Calicut was only 30 kilometres away from Chemmad, but the journey usually took an hour or more. The driver slowed down the bus upon sighting any pedestrian or human habitation on or near the road, whereupon his assistant—a wiry, curly-haired youth wearing a red T-shirt and a lungi of incredibly bright pattern and hue—leaned out at a dangerous angle from the front door, banged the sheet-metal side of the bus and entreated prospective travellers, visible or otherwise, to board the bus with musical chanting of the names of all the villages and towns that lay en route.  “Aiieeee, Kozikode! Kozhikode! Tenhipalam! Feroke! Beypore! Kozhikode! Aiieeee, Kozikode!” The driver also obligingly stopped the bus wherever and whenever a passenger wanted— to disembark, to exchange pleasantries with passers-by, to buy fruit, or simply to relieve himself.

And so, in this wonderfully relaxed and friendly way, we trundled along. We stopped for over fifteen minutes at Tenhipalam, where the Calicut University is located. Many passengers disembarked here; a few boarded, and we moved on.  As we drew nearer to Calicut, the traffic on the road perceptibly increased, as did the noise levels.  We passed the industrial town of Feroke, crossed the long bridge across the Chaliyar river, and turned left to drive past the ancient port of Beypore with its thousand-year-old boat-building yards.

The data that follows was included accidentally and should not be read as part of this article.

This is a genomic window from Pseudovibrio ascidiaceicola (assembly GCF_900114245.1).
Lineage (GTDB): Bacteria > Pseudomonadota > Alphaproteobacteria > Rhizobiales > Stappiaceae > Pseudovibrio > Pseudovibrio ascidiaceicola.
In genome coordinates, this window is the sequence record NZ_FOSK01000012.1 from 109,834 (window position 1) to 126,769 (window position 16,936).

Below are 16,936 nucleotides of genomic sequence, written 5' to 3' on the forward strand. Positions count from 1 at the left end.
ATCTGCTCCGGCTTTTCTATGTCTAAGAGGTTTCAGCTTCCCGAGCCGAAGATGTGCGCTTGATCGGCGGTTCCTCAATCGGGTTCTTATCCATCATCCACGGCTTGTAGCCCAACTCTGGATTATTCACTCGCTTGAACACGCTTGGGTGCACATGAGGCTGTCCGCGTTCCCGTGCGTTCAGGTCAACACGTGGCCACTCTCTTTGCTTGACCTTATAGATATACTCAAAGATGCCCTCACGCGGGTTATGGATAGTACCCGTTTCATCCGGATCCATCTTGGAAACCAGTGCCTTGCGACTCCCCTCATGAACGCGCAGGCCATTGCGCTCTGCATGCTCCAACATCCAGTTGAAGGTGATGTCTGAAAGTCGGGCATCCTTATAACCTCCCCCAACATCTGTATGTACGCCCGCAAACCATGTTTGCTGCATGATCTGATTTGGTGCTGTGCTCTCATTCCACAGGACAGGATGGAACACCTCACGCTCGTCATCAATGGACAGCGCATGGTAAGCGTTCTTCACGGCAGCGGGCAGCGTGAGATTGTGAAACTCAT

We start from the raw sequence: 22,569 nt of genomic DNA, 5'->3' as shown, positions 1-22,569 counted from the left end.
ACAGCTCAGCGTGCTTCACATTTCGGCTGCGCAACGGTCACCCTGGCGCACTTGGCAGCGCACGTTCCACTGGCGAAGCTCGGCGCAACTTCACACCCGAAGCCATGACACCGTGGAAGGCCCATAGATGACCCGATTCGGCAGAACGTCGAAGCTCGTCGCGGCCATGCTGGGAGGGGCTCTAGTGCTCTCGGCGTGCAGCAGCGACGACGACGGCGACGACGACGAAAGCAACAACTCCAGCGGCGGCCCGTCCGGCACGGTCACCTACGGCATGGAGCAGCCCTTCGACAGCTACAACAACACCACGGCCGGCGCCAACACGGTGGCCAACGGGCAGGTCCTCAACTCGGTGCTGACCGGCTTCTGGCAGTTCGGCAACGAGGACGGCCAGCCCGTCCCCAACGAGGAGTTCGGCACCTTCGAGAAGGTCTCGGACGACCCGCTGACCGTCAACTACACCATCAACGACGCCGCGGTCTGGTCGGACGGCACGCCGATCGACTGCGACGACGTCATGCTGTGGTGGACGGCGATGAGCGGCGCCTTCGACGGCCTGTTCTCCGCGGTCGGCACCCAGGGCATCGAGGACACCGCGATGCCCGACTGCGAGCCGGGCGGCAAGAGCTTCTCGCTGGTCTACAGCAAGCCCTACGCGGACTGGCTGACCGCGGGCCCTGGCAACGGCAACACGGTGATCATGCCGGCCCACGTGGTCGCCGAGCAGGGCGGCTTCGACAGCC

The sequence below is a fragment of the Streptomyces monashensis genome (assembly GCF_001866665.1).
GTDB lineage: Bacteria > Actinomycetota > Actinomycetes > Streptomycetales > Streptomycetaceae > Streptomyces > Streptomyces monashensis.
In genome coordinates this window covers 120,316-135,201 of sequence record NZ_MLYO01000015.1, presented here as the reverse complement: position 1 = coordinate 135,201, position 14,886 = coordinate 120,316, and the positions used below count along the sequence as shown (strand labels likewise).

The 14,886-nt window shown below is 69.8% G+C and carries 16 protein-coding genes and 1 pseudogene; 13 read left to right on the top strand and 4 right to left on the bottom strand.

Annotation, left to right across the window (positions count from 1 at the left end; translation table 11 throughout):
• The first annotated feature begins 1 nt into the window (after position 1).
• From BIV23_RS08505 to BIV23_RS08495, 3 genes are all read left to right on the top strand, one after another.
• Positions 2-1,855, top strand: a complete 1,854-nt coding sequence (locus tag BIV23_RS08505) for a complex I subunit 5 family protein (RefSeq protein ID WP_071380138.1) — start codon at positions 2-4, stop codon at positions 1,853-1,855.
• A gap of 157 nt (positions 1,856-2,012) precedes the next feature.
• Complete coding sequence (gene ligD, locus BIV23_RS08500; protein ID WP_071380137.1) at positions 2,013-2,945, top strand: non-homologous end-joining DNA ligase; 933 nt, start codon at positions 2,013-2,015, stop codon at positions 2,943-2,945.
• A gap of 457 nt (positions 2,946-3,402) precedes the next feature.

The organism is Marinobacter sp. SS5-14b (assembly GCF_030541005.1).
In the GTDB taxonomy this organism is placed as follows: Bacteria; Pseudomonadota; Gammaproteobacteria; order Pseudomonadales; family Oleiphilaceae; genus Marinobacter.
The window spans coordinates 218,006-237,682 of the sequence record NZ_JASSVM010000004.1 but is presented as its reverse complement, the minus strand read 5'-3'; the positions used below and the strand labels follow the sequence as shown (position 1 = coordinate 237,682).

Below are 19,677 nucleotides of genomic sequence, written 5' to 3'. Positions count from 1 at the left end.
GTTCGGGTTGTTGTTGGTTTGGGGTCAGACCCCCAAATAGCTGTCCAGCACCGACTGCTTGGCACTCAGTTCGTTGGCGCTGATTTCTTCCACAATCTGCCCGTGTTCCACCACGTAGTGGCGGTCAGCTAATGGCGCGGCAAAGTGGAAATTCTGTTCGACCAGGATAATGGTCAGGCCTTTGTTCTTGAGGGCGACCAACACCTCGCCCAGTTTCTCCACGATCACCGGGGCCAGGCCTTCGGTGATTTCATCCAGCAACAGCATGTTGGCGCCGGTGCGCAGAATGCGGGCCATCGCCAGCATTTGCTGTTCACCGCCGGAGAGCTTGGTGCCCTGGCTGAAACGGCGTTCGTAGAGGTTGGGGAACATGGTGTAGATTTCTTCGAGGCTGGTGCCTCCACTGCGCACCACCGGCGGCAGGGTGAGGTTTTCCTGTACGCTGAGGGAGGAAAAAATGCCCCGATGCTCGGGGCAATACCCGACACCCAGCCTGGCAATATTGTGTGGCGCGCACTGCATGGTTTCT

It must have been around 4 p.m when, with Calicut barely 10 kilometres away, the bus suddenly lurched to a halt. The maulvi started and opened his eyes.  I peered down the aisle and saw, through the windshield, a row of buses, trucks and other vehicles standing on the road ahead of us, extending as far as the eye could see.  The driver muttered imprecations and switched off the engine; the assistant hopped off the bus and walked off to converse with a small group of people standing next to the bus in front of us. He returned and exchanged a few quiet words with the driver, who stiffened visibly and then turned and announced something in Malayalam to all of us.  At once, all conversation ceased, and an electric tension filled the atmosphere inside the bus.

I didn’t understand much Malayalam then, but could gather the gist of what the driver had said.

There was trouble ahead.  And the trouble was drawing near, in the shape of an RSS procession.